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The coronavirus pandemic is demonstrating that pharmacists are a key health-care provider, with one study finding nearly 75 per cent of pharmacists have had patients who sought care at the pharmacy because they were afraid of going to any other health-care setting.

A panel during Benefits Canada‘s Face to Face in Drug Plan Management Forum in December discussed how private plans can maximize pharmacists’ services to help manage their plan, save money and ensure sustainability.

Pharmacy has shifted from a product to a service orientation, said Ned Pojskic, vice-president of pharmacy benefits management at Green Shield Canada, which means looking at a person’s holistic health rather than simply ensuring they get their medication. He said pharmacy professional services, sometimes called cognitive services, should be distinguished from core medication dispensing services and are related to elements such as adherence support and chronic disease management.

Read: The benefits of digital pharmacy for plan sponsors, members

“Leadership on this has really been from the public sector,” said Pojskic, noting many provincial governments now pay for medication reviews, pharmaceutical opinions and other services.

Also speaking on the panel, Uchenwa Genus, senior director of drug plan solutions at Shoppers Drug Mart, suggested private drug plans maximize these provincially funded professional services and supplement them with additional programs. For example, some private plans have started to offer or reimburse pharmacist health coaching programs.

As the health-care landscape evolves, many different pharmacy models are emerging and plan sponsors should consider which options best suit their needs by assessing the value and services they each provide.

Community pharmacies are generalists like family doctors, caring for different conditions, while specialty pharmacies have expertise to manage more complex diseases and high-cost specialty medications required to treat them, said Genus. She believes “pharmacies need to adapt to merging those models” because more patients are using specialty medications, likely because they are being used to treat very common conditions like migraines, skin conditions or asthma.

“Pharmacists must be prepared to support patients wherever they are in their care,” she noted, because they often have multiple conditions, some that are straightforward and others that are more complex.

Read: Drug plan considerations during the coronavirus pandemic

“Specialty pharmacy can provide dedicated care and follow-up teams for the patients for these very expensive drugs,” said Joyce Wong, director of clinical services at Express Scripts Canada, during the session. For example, they have close relationships with patient support programs and have expertise in navigating funding options or infusion networks, if required. In addition, said Pojskic, pharmacies that dispense specialty drugs on an ongoing basis get to know some of the disease states very well and work closely with specialists that prescribe these treatments.

The availability of both storefront pharmacies and digital — or online — pharmacies offer convenience and can potentially generate savings. The emergence of digital pharmacy is consistent with the overall trends of virtual care and getting everything delivered to our homes, said Pojskic.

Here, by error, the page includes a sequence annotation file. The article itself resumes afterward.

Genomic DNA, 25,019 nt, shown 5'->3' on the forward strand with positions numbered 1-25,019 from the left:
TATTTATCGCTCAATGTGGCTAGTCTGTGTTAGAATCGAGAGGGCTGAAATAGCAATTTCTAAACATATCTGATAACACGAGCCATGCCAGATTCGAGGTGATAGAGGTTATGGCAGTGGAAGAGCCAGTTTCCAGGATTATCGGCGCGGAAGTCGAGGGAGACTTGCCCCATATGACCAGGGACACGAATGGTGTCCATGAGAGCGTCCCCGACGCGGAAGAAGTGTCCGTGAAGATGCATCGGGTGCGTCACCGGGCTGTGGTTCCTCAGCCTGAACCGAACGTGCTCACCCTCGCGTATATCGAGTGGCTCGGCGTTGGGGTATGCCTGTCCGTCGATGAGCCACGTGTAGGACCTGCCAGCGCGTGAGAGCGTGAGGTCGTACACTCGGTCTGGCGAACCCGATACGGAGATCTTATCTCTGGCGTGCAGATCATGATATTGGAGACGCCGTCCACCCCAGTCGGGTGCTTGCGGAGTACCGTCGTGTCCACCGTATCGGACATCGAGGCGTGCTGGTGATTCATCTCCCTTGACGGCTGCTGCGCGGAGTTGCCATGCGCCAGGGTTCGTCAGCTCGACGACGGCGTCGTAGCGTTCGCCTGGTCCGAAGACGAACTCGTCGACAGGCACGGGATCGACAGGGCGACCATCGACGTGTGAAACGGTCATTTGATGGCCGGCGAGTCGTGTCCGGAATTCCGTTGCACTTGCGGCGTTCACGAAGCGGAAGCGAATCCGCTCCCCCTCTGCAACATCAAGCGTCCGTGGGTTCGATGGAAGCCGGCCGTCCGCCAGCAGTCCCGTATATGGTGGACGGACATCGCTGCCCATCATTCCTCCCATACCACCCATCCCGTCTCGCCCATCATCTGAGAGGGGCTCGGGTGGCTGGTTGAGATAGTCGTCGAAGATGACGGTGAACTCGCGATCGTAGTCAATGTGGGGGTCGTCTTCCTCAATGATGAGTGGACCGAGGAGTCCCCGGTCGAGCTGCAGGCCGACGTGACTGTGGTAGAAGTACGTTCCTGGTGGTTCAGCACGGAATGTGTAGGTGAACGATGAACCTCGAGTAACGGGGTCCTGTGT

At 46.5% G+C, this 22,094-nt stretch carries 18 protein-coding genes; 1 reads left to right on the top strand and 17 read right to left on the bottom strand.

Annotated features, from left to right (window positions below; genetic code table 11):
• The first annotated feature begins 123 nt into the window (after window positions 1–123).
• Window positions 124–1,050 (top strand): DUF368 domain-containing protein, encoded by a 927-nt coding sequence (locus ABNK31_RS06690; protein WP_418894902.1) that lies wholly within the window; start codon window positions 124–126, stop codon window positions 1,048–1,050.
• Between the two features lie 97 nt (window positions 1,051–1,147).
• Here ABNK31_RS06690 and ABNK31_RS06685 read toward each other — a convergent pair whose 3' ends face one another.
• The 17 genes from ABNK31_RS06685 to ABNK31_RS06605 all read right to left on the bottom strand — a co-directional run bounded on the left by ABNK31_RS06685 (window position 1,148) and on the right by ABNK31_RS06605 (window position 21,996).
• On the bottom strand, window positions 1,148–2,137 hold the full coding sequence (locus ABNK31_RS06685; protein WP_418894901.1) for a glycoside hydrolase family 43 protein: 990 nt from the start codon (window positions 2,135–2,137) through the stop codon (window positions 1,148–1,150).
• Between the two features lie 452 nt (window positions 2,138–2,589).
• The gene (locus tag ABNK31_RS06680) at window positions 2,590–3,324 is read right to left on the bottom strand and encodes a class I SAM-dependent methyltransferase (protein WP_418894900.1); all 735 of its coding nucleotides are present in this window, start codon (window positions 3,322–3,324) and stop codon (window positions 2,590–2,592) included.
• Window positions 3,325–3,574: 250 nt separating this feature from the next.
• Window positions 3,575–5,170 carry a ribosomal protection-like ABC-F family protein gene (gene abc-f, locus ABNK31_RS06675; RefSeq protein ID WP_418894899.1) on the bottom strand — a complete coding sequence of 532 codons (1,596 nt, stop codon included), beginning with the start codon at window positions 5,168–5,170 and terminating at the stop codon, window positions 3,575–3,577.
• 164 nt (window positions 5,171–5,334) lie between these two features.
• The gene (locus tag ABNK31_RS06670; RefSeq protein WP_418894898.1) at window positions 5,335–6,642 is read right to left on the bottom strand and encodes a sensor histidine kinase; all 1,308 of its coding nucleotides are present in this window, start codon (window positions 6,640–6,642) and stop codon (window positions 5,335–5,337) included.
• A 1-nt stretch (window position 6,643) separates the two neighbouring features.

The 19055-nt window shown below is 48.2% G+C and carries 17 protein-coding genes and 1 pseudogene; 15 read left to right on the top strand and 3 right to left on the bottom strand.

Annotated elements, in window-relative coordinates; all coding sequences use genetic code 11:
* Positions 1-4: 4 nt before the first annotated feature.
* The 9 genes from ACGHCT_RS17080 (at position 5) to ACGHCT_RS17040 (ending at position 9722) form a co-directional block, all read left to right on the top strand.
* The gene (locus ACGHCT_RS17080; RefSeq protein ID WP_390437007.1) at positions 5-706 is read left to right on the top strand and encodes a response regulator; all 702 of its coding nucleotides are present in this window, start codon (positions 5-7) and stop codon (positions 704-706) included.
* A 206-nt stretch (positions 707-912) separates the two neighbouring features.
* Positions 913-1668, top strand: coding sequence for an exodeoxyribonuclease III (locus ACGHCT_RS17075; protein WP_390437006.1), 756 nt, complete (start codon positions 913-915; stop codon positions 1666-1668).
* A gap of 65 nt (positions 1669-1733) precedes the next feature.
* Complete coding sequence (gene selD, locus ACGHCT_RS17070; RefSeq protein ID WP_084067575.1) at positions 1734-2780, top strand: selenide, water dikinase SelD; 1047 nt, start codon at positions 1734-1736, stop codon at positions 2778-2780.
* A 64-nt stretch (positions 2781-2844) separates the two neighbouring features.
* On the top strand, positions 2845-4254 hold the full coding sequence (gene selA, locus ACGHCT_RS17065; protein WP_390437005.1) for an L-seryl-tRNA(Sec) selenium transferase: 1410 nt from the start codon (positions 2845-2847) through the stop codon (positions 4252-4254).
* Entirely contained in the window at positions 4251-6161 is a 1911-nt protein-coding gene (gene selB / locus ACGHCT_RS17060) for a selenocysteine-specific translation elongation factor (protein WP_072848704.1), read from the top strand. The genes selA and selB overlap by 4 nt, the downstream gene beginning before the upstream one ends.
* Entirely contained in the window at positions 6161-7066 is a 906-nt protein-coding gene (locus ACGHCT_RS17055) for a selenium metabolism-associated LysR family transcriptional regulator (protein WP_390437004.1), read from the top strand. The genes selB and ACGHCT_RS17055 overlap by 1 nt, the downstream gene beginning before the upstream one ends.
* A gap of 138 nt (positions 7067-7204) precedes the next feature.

Typically, said Wong, digital pharmacies are associated with lower costs, which “implies cost savings to the plan sponsor” and potentially lower out-of-pocket costs for plan members. They can also be convenient for people who don’t want to be out due to the pandemic, she said, because it provides them with an option to receive their prescriptions at home.

In addition, said Genus, there are a variety of professional services that can be delivered virtually to patients, such as adherence programs and medication reviews. “I think there’s a space for both storefront and digital online pharmacy,” said Wong. “Some people find that the convenience of digital suits their lifestyle, whereas others prefer the face to face with their pharmacy.”

Preferred pharmacy networks can maximize the value of plan sponsors’ drug spend by reducing the medication acquisition cost. However, noted Pojskic, these networks can go beyond cost savings and deliver value-added services, such as case management, to ensure appropriate adherence and improved outcomes.

Read: Collaboration fundamental when managing, altering private drug plans

PPNs can be delivered in different ways, said Genus, noting some are sole providers, while others have a group of pharmacies. Some networks are geared specifically toward traditional medications, while others focus on specialty medications. Ultimately, the best PPN, according to Genus, “depends on the goals the plan sponsor wants to achieve with its drug plan.”

Pharmacy can offer additional services that can benefit private drug plans, such as point of care testing or diabetes management. “The private sector has a role to play in terms of incentivizing the provision of those services,” said Pojskic, through reimbursement and targeting patients with programs that are structured with clear deliverables and measurable outcomes. These services, said Wong, strive to get to a healthier patient and ultimately a healthier employee for plan sponsors.

Genus recommended that plan sponsors use data and insights from their plans to set up strategic drug plan objectives. They can then harness some of these pharmacy services, she said, and be “more intentional about how they include different programs to make sure they’re addressing a very real need for their population.”

Plan sponsors can also consider bundling these programs together to address the pain points for their plan and then measure the health outcomes against their strategy.

Read more coverage of the 2021 Face to Face in Drug Plan Management Forum.